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Robert Mitchum & The Big Steal


ElCid
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July 8th at 4:15 PM (ET), The Big Steal will be shown.  Not really a noir movie, more of a mystery with touches of comedy, but it is a really great movie.  Excellent performances by Robert Mitchum, Jane Greer and William Bendix.  Directed by Don Siegel.  Unfortunately it is no longer available as a DVD, so this may be only chance for a few years (or more) to see it.  Assuming it is not pre-empted.

 

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July 8th at 4:15 PM (ET), The Big Steal will be shown.  Not really a noir movie, more of a mystery with touches of comedy, but it is a really great movie.  Excellent performances by Robert Mitchum, Jane Greer and William Bendix.  Directed by Don Siegel.  Unfortunately it is no longer available as a DVD, so this may be only chance for a few years (or more) to see it.  Assuming it is not pre-empted.

 

I also highly recommend The Big Steal.    You're correct that it isn't really a noir movie but all three stars are noir icons;  all well known for iconic noir performances.

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July 8th at 4:15 PM (ET), The Big Steal will be shown.  Not really a noir movie, more of a mystery with touches of comedy, but it is a really great movie.  Excellent performances by Robert Mitchum, Jane Greer and William Bendix.  Directed by Don Siegel.  Unfortunately it is no longer available as a DVD, so this may be only chance for a few years (or more) to see it.  Assuming it is not pre-empted.

Not sure if I saw it or not, but I love all those actors. Thanks for the heads up.

 

Oh, and on the 18th, at 6:00pm(ET), TCM is showing Rendevouz.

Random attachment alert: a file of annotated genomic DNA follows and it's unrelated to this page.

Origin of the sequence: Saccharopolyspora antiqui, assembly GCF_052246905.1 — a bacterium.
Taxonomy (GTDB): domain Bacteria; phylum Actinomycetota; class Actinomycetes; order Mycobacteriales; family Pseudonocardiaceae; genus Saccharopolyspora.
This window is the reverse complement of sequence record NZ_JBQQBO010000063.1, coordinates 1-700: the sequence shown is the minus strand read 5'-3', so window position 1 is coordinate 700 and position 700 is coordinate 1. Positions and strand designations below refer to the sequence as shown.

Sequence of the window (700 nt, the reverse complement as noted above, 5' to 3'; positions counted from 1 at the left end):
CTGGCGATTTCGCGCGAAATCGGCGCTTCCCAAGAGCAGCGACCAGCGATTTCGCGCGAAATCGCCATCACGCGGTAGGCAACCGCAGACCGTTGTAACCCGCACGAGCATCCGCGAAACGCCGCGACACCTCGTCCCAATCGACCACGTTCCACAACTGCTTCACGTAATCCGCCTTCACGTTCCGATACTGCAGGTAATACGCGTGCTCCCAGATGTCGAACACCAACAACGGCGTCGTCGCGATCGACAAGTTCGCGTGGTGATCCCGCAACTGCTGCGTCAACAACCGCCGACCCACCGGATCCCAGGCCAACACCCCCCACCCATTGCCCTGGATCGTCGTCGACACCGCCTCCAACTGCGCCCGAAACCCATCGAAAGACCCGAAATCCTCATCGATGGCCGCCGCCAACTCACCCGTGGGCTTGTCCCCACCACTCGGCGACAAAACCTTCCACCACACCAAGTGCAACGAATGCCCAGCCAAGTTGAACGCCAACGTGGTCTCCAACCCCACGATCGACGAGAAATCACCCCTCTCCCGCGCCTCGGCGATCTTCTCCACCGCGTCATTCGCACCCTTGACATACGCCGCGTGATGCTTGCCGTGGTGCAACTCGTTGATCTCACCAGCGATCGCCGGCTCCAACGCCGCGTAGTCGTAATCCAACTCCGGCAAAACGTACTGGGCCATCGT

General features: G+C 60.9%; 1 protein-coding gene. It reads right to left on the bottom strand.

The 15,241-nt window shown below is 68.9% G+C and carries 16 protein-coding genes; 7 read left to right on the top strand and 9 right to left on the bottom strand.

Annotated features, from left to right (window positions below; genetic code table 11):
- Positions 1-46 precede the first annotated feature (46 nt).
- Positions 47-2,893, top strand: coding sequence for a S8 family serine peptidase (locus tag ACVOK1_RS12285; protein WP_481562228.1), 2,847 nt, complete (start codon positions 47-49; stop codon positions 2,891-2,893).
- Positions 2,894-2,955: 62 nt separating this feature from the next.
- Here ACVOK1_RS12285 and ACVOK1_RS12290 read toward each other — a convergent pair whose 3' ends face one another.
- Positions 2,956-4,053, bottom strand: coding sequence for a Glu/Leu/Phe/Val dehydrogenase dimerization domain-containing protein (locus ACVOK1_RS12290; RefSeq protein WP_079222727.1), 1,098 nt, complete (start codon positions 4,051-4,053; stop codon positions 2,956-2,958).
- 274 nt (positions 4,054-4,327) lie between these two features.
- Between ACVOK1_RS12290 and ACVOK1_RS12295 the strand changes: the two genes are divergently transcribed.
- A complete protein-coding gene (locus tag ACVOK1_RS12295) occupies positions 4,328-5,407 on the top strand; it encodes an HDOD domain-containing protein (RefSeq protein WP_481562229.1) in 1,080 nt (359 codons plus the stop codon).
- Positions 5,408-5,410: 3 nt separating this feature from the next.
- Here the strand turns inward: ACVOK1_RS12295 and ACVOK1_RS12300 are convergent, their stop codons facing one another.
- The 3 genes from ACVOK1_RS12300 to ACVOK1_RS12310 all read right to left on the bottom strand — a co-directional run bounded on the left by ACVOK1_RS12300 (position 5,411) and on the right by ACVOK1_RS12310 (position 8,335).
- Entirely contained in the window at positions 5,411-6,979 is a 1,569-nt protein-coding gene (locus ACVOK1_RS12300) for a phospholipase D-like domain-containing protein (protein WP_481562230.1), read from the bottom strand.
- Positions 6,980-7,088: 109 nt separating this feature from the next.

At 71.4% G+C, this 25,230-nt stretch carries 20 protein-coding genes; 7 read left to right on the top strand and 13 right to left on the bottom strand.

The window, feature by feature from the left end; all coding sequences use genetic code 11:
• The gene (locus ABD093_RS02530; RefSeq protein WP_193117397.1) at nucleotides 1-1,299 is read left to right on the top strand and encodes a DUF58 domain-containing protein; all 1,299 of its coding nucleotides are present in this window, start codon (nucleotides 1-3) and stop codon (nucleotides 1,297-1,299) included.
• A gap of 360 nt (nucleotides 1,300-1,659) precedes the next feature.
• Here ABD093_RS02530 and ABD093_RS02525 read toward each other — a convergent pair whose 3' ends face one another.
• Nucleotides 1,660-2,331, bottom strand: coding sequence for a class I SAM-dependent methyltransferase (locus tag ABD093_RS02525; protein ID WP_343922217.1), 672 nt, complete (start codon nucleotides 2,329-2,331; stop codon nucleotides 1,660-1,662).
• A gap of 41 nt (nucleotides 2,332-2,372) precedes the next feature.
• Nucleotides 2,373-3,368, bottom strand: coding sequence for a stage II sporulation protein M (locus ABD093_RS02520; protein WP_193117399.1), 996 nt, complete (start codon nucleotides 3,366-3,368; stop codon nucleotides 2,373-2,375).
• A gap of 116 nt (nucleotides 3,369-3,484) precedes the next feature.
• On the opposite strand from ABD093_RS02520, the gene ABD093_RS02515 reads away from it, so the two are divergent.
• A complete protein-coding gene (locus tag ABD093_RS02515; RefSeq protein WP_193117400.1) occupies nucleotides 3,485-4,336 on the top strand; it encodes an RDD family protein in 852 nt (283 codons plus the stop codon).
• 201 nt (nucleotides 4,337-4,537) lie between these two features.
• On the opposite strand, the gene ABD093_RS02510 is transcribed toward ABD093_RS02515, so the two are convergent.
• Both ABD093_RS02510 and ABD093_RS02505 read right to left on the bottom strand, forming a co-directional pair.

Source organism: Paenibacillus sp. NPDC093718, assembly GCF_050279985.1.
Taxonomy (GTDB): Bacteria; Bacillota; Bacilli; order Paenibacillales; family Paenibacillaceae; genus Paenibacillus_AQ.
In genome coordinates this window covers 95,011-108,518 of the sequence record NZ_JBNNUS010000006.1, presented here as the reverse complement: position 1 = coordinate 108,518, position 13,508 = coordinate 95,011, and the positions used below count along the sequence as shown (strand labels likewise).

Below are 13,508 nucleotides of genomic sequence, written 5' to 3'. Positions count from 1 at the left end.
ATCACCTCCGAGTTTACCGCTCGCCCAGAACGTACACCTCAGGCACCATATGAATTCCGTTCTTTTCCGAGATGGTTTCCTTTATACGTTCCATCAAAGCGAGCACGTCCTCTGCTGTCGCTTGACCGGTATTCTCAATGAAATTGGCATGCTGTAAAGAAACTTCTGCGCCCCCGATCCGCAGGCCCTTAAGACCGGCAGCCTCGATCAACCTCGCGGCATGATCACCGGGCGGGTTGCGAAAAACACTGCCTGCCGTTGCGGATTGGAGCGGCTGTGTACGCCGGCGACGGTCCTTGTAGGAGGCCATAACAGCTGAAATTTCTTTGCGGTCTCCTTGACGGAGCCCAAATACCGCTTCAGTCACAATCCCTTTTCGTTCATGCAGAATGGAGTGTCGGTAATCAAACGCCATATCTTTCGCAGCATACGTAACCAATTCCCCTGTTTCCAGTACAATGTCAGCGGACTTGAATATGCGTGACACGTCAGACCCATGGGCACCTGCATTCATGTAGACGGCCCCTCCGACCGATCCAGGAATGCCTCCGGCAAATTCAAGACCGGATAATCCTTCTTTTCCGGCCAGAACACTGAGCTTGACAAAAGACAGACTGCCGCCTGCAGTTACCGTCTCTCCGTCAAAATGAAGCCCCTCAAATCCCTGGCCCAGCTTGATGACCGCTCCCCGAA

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THE BIG STEAL has been a favorite of mine since I first saw it on TCM several years ago. That film has a very interesting back story that explains how and why it was transformed from a "noir" type of story into a much lighter "action, romance, almost comic"  type of film.  It certainly isn't a "noir", maybe you could call it "noir lite".  The film certainly helped soften Mitchum's public image (a Hollywood bad boy) at a time when his troubles with the law (a simple conviction of possession of some pot) may have ruined his film career.  Regardless, judged on its own  this film is a fun, fast paced entertaining little gem.

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I've always been partial to The Big Steal, as well, Mitchum's first film after his release from jail on the marijuana charge. The studio may have been playing it a little safe by not making it a bigger budget production since no wonder knew for sure how the public would respond.

 

The on location shooting in Mexico adds an atmospheric pleasure that permeates the entire film and, of course, it's a pleasure seeing Bob reunited with Jane Greer.

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I'll join the chorus of admirers of this fine film.  Though I agree with the comments that it isn't really a noir, this picaresque tale does have some elements in it (such as the final fight scene) that give it that cast.  It was included in TCM's Film Noir Classic Collection (Vol. 4), but unfortunately appears to be sold out.  Despite its modest ambitions, there is a lot in it that is exceptional.  Of course, the best part about it is the chemistry and patter between Jane Greer and Robert Mitchum.  It shows that Out of the Past was no fluke.  Miss Greer also displays an unexpected flair for comedy.  Too bad it wasn't developed.  Her character is unique in movies of the time, I believe, for being the driver in a chase, and doing a nice job of it, thank you, while at it (a pity the chicken had to buy it).  It's also unusual for the way it depicts Mexicans.  The tone neither patronizing, or insulting, just a different culture. The police are competent and in control.